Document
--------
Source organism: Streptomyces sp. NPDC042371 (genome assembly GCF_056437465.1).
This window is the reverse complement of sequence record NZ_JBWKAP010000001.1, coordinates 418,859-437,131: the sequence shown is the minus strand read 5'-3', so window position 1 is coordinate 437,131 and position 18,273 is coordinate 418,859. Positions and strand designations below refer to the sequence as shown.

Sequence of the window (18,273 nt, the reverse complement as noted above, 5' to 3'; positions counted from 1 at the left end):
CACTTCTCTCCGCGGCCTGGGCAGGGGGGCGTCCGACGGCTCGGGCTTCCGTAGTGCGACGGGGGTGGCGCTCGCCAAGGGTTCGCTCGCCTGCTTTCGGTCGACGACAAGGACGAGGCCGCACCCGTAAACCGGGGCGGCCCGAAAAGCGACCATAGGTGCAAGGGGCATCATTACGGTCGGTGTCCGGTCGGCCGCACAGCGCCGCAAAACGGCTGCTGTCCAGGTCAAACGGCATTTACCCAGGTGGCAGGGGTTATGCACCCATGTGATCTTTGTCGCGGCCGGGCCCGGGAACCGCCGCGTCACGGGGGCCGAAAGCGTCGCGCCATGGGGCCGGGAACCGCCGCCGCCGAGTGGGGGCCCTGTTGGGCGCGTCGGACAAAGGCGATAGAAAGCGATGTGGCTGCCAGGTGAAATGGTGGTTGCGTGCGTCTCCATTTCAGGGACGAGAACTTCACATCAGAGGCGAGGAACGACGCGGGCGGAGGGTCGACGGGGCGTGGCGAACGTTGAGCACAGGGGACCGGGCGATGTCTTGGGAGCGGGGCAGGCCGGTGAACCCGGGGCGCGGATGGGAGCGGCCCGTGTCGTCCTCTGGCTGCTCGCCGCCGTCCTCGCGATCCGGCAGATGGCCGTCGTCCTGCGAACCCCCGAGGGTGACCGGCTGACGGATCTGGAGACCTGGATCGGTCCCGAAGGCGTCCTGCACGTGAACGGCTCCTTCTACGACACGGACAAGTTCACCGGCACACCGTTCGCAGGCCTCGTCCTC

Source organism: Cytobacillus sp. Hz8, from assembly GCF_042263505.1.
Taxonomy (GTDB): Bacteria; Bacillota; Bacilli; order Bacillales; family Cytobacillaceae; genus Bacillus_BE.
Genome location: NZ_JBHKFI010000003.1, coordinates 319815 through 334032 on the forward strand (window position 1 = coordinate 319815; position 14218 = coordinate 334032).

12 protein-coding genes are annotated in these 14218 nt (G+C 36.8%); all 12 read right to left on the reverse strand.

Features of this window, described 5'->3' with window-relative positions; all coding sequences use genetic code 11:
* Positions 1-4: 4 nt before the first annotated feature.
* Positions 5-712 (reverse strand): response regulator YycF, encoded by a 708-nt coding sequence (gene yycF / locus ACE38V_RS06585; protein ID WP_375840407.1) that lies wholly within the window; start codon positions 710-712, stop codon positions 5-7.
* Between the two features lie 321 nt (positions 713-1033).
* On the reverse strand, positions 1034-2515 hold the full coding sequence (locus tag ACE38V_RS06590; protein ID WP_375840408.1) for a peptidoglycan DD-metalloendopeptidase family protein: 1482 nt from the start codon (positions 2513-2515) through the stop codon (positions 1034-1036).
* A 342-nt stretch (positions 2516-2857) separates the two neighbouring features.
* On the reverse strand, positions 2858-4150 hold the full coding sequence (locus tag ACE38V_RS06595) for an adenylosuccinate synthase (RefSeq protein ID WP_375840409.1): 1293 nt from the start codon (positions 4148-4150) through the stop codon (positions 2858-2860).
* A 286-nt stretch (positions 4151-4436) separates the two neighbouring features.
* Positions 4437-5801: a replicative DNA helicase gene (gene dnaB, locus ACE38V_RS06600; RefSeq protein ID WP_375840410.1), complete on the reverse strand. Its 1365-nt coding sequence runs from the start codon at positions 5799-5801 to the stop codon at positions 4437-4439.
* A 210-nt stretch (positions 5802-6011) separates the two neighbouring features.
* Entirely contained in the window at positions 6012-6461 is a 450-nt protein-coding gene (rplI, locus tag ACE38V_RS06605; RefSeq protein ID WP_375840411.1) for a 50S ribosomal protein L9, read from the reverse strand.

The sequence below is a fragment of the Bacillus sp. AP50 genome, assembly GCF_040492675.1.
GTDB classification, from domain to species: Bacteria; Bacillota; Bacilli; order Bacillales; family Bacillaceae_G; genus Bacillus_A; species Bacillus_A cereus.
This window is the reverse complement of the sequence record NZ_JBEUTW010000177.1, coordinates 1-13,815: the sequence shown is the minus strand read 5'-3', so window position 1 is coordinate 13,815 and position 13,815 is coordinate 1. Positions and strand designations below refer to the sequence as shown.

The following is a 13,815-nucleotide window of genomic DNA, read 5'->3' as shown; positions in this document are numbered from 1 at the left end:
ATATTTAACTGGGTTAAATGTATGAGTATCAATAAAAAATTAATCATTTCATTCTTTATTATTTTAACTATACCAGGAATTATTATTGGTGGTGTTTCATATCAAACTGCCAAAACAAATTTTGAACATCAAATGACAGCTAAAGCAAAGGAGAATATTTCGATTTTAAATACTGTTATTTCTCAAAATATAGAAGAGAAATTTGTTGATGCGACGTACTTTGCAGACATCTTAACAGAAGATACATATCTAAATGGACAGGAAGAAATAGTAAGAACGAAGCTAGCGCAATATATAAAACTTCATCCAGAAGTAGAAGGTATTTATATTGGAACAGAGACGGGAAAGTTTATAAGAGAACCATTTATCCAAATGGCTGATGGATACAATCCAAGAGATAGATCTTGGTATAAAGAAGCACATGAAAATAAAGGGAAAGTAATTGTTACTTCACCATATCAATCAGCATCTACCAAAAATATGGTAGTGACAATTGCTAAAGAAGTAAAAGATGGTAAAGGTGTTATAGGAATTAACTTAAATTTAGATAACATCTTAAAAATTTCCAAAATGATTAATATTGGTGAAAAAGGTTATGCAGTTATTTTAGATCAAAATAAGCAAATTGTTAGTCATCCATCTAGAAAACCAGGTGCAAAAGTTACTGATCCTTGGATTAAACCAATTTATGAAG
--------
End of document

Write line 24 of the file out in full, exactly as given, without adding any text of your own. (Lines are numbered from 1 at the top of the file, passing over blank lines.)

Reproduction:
ATATTTAACTGGGTTAAATGTATGAGTATCAATAAAAAATTAATCATTTCATTCTTTATTATTTTAACTATACCAGGAATTATTATTGGTGGTGTTTCATATCAAACTGCCAAAACAAATTTTGAACATCAAATGACAGCTAAAGCAAAGGAGAATATTTCGATTTTAAATACTGTTATTTCTCAAAATATAGAAGAGAAATTTGTTGATGCGACGTACTTTGCAGACATCTTAACAGAAGATACATATCTAAATGGACAGGAAGAAATAGTAAGAACGAAGCTAGCGCAATATATAAAACTTCATCCAGAAGTAGAAGGTATTTATATTGGAACAGAGACGGGAAAGTTTATAAGAGAACCATTTATCCAAATGGCTGATGGATACAATCCAAGAGATAGATCTTGGTATAAAGAAGCACATGAAAATAAAGGGAAAGTAATTGTTACTTCACCATATCAATCAGCATCTACCAAAAATATGGTAGTGACAATTGCTAAAGAAGTAAAAGATGGTAAAGGTGTTATAGGAATTAACTTAAATTTAGATAACATCTTAAAAATTTCCAAAATGATTAATATTGGTGAAAAAGGTTATGCAGTTATTTTAGATCAAAATAAGCAAATTGTTAGTCATCCATCTAGAAAACCAGGTGCAAAAGTTACTGATCCTTGGATTAAACCAATTTATGAAG